This does not necessarily result in the equalisation of government services — just the equalisation of the capacity to provide the same standard of services. States are able to spend their share of GST revenue according to their own budget priorities.
In calculating the GST relativities, the Commission takes into account differences in the States' capacities to raise revenues and differences in the costs the States would incur in providing the same standard of government services.
The GST relativities have been endorsed by the Ministerial Council for Commonwealth-State Financial Relations. The relativities for 2006-07 and 2007-08 are shown in Table 6.
Table 6: GST relativities, 2006-07 and 2007-08
- These relativities take account of amended data provided by South Australia after the release of the Commonwealth Grants Commission's 2006 report.
Applying the GST relativities to the GST pool
The Intergovernmental Agreement defines the GST pool for a financial year to consist of GST revenue plus health care grants provided by the Australian Government under Australian Health Care Agreements. Some health care grants are quarantined from the pool.
The GST relativities are applied to estimated state populations in order to determine a weighted population for each State. Each State is then allocated its population-weighted share of the combined pool of GST revenue and unquarantined health care grants. The final distribution of GST revenue is determined by deducting the unquarantined health care grants, which are separately provided to the States, from each State's share of the GST pool. The calculations for the distribution of the GST pool are shown in Table 7.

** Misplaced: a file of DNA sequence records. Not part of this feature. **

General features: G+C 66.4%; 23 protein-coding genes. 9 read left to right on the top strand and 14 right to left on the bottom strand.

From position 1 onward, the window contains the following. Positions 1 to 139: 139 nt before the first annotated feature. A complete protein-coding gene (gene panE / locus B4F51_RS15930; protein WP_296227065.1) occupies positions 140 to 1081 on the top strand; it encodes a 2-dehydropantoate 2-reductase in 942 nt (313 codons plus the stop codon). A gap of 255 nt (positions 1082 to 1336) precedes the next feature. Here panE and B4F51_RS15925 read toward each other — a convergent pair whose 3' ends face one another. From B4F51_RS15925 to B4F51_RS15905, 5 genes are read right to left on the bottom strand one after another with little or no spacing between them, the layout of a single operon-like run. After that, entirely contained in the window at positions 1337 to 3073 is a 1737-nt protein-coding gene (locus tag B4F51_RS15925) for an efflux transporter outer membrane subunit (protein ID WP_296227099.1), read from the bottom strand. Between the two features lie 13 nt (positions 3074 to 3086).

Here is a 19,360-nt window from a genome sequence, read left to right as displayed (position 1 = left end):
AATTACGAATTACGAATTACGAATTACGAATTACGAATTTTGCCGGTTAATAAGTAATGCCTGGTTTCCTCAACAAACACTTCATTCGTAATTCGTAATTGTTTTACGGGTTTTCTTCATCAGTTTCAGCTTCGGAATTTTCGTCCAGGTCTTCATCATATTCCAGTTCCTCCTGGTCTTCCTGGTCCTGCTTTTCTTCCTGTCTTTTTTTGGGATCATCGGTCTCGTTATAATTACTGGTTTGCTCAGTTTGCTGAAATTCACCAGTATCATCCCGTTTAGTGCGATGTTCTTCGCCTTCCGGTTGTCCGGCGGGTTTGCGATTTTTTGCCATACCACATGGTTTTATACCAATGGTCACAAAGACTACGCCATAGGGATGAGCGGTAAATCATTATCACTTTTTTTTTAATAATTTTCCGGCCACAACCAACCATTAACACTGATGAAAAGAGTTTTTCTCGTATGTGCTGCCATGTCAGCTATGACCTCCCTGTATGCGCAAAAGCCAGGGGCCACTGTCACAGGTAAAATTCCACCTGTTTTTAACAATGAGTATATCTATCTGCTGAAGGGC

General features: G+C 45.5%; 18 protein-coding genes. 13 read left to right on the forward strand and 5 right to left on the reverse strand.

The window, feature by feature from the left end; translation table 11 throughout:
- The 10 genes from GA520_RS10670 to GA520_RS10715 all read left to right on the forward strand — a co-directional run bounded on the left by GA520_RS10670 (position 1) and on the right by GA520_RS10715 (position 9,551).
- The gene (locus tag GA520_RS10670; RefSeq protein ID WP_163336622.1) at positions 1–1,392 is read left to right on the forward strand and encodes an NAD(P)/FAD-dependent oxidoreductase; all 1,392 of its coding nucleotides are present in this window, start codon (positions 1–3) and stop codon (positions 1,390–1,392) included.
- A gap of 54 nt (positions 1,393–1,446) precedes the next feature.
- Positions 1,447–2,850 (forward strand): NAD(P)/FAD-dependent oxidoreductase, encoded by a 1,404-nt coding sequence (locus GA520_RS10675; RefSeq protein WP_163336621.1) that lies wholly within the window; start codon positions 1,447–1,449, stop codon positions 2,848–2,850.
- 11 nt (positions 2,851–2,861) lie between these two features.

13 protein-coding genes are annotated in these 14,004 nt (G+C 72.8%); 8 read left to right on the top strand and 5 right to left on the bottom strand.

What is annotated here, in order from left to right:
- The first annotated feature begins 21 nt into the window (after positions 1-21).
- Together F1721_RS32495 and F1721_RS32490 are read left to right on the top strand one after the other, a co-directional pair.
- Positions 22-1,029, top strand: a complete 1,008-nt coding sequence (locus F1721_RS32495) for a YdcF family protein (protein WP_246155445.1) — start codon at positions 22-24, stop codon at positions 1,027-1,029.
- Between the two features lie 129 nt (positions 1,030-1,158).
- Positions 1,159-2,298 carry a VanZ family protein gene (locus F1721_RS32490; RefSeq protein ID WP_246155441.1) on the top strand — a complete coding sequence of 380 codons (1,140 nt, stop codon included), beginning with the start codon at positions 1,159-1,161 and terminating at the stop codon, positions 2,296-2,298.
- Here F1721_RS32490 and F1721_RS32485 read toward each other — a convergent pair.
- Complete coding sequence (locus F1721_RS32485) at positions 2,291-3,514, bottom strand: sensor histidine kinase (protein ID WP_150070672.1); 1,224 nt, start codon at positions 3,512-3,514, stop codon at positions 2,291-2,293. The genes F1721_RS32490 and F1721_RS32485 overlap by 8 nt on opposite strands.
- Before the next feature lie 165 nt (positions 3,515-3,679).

Table 7: Distribution of the GST pool, 2006-07 and 2007-08
- The totals of the weighted populations in column 3 differ from the totals of the populations in column 1. This is a consequence of the population projections in column 1 being revised subsequent to the Commonwealth Grants Commission calculating the GST relativities.
The effect of horizontal fiscal equalisation
One way to view the effect of horizontal fiscal equalisation is to compare each State's share of the GST pool using the GST relativities with a notional distribution on an equal per capita basis. In 2007-08, $3.3 billion (or 6.6 per cent) of the GST pool will be redistributed among the States, compared with an equal per capita distribution (Table 8).
Table 8: Effect of horizontal fiscal equalisation, 2007-08
The proportion of the GST pool being redistributed in 2007-08 continues the decline evident since 2004‑05 (Chart 3). This reflects the convergence in the fiscal capacities of the four most populous States, partly due to the influence of commodity prices and property market cycles on the revenue raising capacities of these States.
Chart 3: GST redistribution as a proportion of the GST pool
Simplification of the horizontal fiscal equalisation methodology
In March 2007, the Commonwealth Grants Commission reported to the Ministerial Council for Commonwealth‑State Financial Relations on its further progress with the methodology review. The report was endorsed by the Ministerial Council. The outcomes of the Commission's methodology review are to be implemented in 2010. The Commission's report is available on its website at www.cgc.gov.au.
Because the GST has a national tax base, but all GST revenue is provided to the States, the Intergovernmental Agreement provides for the Australian Taxation Office to administer the GST on behalf of the States. Consequently, the States compensate the Australian Government for the agreed costs incurred by the Australian Taxation Office in administering the GST, as shown in Table 9.
Table 9: GST administration costs
In March 2007, the Ministerial Council for Commonwealth-State Financial Relations endorsed the administration costs for 2007-08, including additional costs of $15 million over four years in respect of the policy decision to improve compliance activities.
2 As only 11 monthly activity statements, 3 quarterly activity statements, and no annual activity statements were payable in 2000-01, the calculated annual growth uses 2001-02 as the base year.